“Would sir care for a drink?”
No-one had asked me this in half a millennium. Not surprising given I was supposedly utterly intangible and completely invisible, except to the eyes of my god-children. A Robbar LVX-1, one of the older models which looked like a kind-of botoxed Burt Reynolds, glided along the polished wooden bar until it stopped directly in front of me.
“May I say, sir, I am delighted to have a post-mortal in our esteemed establishment.”
“You can see me?” Well, obviously he could. He was talking with me. But I’m a ghost. And, following an unnecessarily drawn-out, hugely expensive anti-discrimination case, the universe’s only fairy godfather. I thought others would follow my trail-blazing path. I was wrong. The fact remained electronic bar staff should not be offering me a scotch on the rocks.
“Yes, sir, I have been calibrated to serve all potential customers, including several sub-species of the dead and undead. It’s a cosmopolitan universe these days. Would sir prefer one of those instead?”
The shimmery outline of a glass drunk hours ago appeared on the bar and I was able to savour the memory, the ghost, of the drink. Like all of the dead, as opposed to those undead wannabes like vampires, werewolves and taxation accountants, I couldn't interact with the physical world. All that was left to me was the faded image of a life left too long in the sun.
“Bowie or Lynch, sir?”
“The Davids? You’ve got good taste, Robbar. Why not a mix?”
He inclined his head, praising my decision, which felt far less empowering when you realised he was programmed that way. A playlist built from Bowie’s experimental glam rock and Lynch’s electro-pop filled the empty room. Robbar hadn’t bothered boosting the illumination as he didn’t need it and I could see the afterimage of the previous night’s debauchery.
I breathed in the environment. The sweet lingering perfume of sweat, hunger and spilt beer. After-echoes of unfulfilled lust and pleasant companionship reverberated from the now darkened walls. Shadowy booths hosted love, intrigue and general mundane life.
Then I saw it.
A coffee machine.
When I had first died, the bar was a cheap pizza joint. The food was terrible but it was cheap and the coffee was top-notch, making it popular with the local university students. Now it was an upmarket centre of cuisine catering for most of the universe's varied inhabitants. And uni students. It had been 500 years since I’d had a decent mocha and caffeine called my name.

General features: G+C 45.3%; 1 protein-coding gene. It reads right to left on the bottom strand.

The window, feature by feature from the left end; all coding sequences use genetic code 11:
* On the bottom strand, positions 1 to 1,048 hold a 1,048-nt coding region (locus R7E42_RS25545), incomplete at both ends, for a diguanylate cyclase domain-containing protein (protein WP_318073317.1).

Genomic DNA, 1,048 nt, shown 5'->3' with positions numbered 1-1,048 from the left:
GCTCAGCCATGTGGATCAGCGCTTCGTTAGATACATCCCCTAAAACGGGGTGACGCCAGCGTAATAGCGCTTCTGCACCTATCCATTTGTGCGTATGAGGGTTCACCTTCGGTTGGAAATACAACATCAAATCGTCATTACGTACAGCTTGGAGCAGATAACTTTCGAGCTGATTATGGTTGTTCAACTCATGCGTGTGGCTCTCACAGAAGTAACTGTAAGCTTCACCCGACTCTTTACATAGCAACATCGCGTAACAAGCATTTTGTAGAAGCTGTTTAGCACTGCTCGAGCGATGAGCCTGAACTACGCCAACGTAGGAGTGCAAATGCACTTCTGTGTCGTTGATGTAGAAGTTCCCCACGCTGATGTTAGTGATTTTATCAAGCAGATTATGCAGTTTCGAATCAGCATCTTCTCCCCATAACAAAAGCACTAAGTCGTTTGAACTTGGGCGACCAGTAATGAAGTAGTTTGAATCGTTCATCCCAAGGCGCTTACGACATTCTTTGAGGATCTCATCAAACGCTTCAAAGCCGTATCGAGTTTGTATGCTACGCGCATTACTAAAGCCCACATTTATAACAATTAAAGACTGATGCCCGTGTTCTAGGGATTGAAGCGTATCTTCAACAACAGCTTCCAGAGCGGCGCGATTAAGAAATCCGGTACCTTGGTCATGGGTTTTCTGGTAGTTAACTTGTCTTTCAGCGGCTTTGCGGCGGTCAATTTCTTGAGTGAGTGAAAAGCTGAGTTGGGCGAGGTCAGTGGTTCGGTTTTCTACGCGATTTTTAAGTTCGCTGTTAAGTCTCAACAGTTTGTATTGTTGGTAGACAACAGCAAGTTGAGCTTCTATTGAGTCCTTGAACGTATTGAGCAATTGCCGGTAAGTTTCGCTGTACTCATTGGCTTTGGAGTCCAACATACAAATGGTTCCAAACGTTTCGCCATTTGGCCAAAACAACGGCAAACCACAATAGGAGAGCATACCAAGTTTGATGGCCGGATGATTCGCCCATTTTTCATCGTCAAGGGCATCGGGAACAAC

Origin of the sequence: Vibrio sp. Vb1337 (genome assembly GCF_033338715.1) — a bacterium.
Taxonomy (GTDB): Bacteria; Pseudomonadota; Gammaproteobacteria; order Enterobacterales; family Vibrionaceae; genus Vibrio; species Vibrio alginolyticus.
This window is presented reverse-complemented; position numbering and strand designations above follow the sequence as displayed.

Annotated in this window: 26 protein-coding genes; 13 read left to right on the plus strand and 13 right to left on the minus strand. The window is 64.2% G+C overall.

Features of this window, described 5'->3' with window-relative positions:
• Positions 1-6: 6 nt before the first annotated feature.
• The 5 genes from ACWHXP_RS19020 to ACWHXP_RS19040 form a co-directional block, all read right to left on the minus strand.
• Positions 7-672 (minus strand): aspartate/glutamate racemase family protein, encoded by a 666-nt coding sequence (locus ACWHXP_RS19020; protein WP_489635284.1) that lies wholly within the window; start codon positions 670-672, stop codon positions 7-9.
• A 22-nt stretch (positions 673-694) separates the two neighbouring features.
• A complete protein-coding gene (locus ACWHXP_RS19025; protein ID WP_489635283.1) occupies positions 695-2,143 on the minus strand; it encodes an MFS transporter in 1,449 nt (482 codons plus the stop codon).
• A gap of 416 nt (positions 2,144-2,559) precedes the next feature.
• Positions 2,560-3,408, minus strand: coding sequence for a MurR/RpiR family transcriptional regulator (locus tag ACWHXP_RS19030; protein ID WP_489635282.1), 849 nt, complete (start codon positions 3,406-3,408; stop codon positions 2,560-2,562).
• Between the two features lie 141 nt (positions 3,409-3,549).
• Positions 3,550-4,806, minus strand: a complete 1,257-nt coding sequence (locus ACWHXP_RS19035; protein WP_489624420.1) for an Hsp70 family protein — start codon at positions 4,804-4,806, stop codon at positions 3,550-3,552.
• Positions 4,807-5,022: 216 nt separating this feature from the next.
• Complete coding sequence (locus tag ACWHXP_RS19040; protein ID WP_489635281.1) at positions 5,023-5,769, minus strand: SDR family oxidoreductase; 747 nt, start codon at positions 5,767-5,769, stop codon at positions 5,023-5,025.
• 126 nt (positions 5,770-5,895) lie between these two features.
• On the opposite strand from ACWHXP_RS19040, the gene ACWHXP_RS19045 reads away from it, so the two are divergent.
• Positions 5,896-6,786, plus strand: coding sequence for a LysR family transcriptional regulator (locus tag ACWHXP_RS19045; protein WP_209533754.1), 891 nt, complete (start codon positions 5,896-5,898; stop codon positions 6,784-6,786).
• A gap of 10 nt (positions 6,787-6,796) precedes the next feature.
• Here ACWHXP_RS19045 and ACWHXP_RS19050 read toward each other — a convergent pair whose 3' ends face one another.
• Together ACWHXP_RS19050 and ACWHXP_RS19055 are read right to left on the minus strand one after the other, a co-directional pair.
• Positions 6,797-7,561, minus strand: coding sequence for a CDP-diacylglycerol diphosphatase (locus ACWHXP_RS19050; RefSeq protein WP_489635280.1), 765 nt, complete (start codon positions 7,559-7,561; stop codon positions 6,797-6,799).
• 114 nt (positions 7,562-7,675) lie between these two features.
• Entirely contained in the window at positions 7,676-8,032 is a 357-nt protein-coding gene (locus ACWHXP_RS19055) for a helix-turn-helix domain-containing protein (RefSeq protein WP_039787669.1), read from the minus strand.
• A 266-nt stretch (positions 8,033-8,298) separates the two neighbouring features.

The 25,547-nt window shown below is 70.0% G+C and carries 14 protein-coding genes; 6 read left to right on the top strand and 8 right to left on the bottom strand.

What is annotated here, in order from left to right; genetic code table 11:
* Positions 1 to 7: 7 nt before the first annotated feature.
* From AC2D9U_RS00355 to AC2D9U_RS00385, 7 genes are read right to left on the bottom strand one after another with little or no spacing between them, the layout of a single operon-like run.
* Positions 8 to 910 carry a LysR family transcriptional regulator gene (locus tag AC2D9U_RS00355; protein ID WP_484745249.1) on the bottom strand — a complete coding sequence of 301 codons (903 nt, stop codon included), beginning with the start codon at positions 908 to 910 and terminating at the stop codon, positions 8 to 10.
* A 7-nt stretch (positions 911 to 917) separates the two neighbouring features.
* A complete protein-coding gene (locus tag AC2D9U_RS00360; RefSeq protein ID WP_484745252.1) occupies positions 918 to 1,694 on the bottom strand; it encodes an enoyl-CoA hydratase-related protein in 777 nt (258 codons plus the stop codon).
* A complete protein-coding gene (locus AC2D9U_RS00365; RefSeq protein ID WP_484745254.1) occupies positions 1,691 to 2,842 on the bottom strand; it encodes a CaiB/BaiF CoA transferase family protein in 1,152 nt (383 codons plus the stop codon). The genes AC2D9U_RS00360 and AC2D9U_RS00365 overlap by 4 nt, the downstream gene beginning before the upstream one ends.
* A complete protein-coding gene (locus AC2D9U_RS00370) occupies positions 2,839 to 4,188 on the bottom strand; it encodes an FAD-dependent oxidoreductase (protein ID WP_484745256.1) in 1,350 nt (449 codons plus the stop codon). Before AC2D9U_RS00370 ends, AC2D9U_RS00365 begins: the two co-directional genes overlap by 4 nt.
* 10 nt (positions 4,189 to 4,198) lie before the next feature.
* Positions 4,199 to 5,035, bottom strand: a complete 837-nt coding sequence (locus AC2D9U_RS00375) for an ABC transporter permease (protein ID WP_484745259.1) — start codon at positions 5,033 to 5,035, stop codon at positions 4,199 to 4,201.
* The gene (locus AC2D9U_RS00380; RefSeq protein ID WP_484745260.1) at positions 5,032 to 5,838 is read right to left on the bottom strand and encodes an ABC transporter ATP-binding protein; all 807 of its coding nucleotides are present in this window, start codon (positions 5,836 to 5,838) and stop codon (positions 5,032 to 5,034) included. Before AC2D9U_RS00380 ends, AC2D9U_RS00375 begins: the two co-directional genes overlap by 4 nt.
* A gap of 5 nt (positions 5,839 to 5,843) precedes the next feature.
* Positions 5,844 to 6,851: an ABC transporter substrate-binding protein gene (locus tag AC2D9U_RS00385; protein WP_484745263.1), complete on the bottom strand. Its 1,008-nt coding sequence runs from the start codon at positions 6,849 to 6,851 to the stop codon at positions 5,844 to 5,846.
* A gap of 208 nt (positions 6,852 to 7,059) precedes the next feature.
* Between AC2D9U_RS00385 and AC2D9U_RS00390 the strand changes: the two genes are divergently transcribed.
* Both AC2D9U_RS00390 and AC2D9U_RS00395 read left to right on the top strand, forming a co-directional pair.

“Don’t concern yourself with her, sir,” Robbar said with a hint of grating mechanical melancholy. “She cannot see you.”
I raised an eyebrow as the sledgehammer of fate hit me in the head.
“Cannot. Or will not?”
I swear Robbar sighed. He was in love with the coffee machine.
One of the basic errors of the late 24th century was trying to make robots like us, but not. We tried to give them human-like aspects but locked them into artificial patterns marking them as being unlike us. Take Robbar. His genial subservience was governed by algorithmic predestination. Not choice. His shoulders sloped to angular crests while his movements were deliberately forced. Despite having the technology to mimic humans exactly, we deliberately chose to make him seem stiffer, slower, wrong. If it walked like a duck, meowed like a duck that thought it was a cat and tasted good crispy in BBQ sauce, chances were it was a duck.
“She’s a CVA 3650 ST, sir. She won’t even look at you unless you have a 4-3000 microstate processor and a working knowledge of Ethiopian harrar.”
Personally I preferred Kopi Luwak but at this point in my death I’d settle for a mug of Aunt Maria’s instant. Coffee was my one true vice having failed to become a rock star or billionaire before my death and thus being unfamiliar with the sex, drugs and rock-and-roll lifestyle my parents feared would seduce me.
But I had also been in love with someone who didn’t love me.
Robbar may have been a robot but his electronic heart sparked whenever he looked at the coffee machine. I knew how he felt, watching her serve the morning customers while he was supposedly powered down. Always so close and yet so far apart. Just like me and Jenny.
I wasn’t much of a ghost. No-one ran in fear from me and despite wandering around the universe seeing more sights in my death than I ever did during my life, I always wound up back here at the place of my cessation, the gateway point to my post-mortal existence.
I decided to try asking the coffee machine, who Robbar informed me was called Ceva, for a drink. Standing in front of her, looking for a hint she was aware of my existence, I demanded a double shot soy iced latte with a squirt of vanilla syrup.
Robbar and I sat in frustrated silence knowing Ceva held the key to both our happiness but refused to turn it in the lock. “Why don’t you ask?”
“Ask her for a coffee. Ask her for my coffee.”
Robbar looked at Ceva, his circuits trying to process if his programming permitted it. “I don’t drink, sir.”
That didn’t matter. Robbar could buy the coffee, pretend to drink it and I could indulge in its phantom.
So he did.
That night and the night after and the night after that. About two weeks later Robbar forgot to order my coffee and Ceva didn’t stop or blink back into her powered down mode. They just kept chatting.
No-one can see the dead except for cats. And witches. Well, most of the supernatural world to be honest. But no mundane should have been able to see me.
I smiled, missing only the aroma of melted marshmallow in a large mug of hot mocha misting along my nostrils.
I may not have been much of a ghost, but I was one fine fairy godfather.